Wall Street Journal
October 20, 2008
By Gina Chon
BAGHDAD -- A group of Iraq's top political leaders decided late Sunday they will forward to the country's cabinet this week a draft security pact with the U.S., marking another step toward approval of an agreement on the terms for a continued American military presence here.
The Political Council for National Security didn't technically endorse the agreement, but decided simply to forward the draft -- which sets 2011 as the goal for the withdrawal of American combat troops -- to Iraq's full cabinet for consideration. It then falls to Prime Minister Nouri al-Maliki and his ministers to forward the draft to parliament, where opposition against the deal could be intense.
The national-security council will officially forward the draft to the cabinet on Tuesday, according to two people at the meeting. It is unclear whether Mr. Maliki and his cabinet will hold up the draft. Iraqi politicians have sent mixed messages about support for the deal, but if the cabinet decides to forward it to parliament, lawmakers may take it up as early as later this week.
Hours before the meeting Sunday night, a key bloc of Shiite political parties in parliament, the United Iraqi Alliance, issued a statement saying more talks and changes were needed before the agreement could be approved. Because the alliance includes Mr. Maliki's Islamic Dawa Party, that statement was taken initially as a sign that the draft, which has been negotiated by Iraqi and U.S. officials for months, had hit another snag.
But the alliance's problems with the deal -- including the wording of articles concerning legal jurisdiction over American soldiers and the withdrawal dates for U.S. troops -- weren't considered significant enough by the security-council group to keep the pact from moving forward, according to two people who attended the council meeting.
The current draft calls for immunity for U.S. troops from Iraqi law, except in extreme cases while they are off duty. Lawmaker Sami al-Askary, who is close to Mr. Maliki, said the Shiite alliance wanted to give the Iraqi government the authority to decide whether U.S. soldiers are off duty. The draft says the U.S. would make that decision.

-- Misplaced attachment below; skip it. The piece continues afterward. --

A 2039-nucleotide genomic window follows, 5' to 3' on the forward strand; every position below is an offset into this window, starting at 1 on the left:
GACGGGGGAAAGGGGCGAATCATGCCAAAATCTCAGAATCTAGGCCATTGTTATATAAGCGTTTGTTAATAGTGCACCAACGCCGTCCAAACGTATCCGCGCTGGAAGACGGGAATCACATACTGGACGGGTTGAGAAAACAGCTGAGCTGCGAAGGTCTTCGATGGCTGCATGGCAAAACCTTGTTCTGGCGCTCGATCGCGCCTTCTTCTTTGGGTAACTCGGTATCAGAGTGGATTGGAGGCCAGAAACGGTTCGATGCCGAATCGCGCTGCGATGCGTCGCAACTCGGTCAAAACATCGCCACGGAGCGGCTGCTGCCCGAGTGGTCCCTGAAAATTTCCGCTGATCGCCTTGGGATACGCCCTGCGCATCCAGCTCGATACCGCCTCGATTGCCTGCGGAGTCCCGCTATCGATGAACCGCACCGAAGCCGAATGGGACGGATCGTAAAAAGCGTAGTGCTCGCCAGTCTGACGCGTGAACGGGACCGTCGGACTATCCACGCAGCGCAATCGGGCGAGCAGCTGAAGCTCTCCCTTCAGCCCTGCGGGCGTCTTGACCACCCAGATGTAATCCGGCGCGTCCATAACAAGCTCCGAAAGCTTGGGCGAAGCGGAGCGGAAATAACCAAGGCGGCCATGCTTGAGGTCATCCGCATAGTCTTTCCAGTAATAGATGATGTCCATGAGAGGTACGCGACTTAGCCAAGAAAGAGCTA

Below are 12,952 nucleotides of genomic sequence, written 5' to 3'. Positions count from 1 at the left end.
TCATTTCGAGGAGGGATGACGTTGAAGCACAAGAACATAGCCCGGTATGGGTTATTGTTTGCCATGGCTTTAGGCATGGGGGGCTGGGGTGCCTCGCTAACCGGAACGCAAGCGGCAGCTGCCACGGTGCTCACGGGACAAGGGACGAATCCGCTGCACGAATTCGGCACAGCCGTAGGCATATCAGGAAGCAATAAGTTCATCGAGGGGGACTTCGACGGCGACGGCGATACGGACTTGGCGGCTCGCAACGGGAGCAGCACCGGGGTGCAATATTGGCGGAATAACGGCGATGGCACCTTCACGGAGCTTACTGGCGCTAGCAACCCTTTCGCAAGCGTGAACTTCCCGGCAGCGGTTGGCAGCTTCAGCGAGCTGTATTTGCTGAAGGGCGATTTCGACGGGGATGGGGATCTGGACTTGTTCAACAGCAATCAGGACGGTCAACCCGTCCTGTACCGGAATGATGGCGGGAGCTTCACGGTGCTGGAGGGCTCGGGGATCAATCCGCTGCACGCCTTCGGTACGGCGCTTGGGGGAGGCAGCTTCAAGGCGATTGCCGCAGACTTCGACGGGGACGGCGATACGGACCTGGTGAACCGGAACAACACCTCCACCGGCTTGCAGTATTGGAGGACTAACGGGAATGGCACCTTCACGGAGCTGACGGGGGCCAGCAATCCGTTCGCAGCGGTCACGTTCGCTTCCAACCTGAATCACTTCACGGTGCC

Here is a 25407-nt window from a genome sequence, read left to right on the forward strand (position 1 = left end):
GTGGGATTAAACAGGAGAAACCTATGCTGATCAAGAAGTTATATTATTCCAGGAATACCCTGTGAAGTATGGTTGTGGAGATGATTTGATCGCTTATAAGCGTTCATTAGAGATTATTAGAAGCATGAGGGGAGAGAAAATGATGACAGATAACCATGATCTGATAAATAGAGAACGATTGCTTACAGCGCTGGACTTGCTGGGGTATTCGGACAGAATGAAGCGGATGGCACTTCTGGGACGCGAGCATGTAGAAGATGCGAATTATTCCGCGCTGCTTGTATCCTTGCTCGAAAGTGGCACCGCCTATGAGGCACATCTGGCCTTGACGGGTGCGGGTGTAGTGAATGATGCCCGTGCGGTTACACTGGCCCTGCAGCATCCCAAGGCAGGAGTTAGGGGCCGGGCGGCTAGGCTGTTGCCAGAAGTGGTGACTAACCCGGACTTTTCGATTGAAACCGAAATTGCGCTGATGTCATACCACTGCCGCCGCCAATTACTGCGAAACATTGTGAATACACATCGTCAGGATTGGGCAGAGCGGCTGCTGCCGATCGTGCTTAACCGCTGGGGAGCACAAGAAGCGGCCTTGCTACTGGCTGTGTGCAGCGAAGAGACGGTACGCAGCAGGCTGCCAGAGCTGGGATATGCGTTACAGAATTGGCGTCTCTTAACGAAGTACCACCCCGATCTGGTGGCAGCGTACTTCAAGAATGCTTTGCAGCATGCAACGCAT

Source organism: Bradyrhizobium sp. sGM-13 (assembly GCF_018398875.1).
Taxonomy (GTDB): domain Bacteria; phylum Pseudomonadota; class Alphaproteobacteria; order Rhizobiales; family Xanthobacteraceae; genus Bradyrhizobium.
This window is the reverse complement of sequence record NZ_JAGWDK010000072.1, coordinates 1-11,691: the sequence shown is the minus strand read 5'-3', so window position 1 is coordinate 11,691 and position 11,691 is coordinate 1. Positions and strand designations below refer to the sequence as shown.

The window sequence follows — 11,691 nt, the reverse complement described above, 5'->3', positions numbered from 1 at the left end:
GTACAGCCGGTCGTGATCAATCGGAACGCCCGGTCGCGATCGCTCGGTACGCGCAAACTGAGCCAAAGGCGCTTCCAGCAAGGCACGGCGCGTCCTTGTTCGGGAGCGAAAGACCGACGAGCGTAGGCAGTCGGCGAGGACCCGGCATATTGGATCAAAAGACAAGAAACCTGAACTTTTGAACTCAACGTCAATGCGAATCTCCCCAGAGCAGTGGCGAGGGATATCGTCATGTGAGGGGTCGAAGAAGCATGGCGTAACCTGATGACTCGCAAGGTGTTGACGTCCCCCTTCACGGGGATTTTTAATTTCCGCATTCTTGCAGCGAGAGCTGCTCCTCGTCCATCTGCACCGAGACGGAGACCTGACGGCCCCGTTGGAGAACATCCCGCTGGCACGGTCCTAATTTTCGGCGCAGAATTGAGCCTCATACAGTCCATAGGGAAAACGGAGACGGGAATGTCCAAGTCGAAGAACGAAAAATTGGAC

"The agreement will face problems in parliament if the language stays the same on jurisdiction," Mr. Askary said.
The compromise strips immunity from American soldiers who commit "grave premeditated felonies...when such crimes are committed outside agreed facilities and areas and outside duty status," according to the latest version of the agreement, a copy of which was viewed by The Wall Street Journal.
The agreement states that in situations where U.S. soldiers could be prosecuted in an Iraqi court, troops "shall be entitled to due process standards and protections consistent with those available under U.S. and Iraqi law."
The draft also says U.S. troops would leave at the end of 2011, although forces could be asked to stay longer to help train and support Iraqi security forces beyond that date. As a precursor to that drawdown, American combat soldiers would pull out of cities by the end of June 2009 and move to bases outside those areas, a move that has already begun in many parts of Iraq.
"United States forces shall withdraw from Iraqi territory no later than December 31, 2011," the agreement states.
The pact is needed to provide a legal basis for the presence of U.S. troops here after a United Nations mandate ends this year.
Discussions on the agreement have been complicated by inter-Shia political tensions ahead of provincial elections, which could take place in January.
"We should be aware that if we make any mistakes on the agreement, it will be used against us by the other side in national politics," said Sheikh Jalal al-Din al-Sagheer, a lawmaker and senior member of the biggest Shiite political party, the Islamic Supreme Council for Iraq.
If the draft gets to the 275-member parliament, it will require a simple majority for passage. Thirty lawmakers aligned with anti-American Shiite cleric Moqtada al-Sadr have already said they would oppose the deal. On Saturday, about 150,000 protesters staged a demonstration against the agreement.
Approval from Kurdish and Shiite lawmakers, who control a majority of seats in parliament and have traditionally voted together, would be enough to pass the deal. But other legislation that appeared headed for approval in parliament has stalled.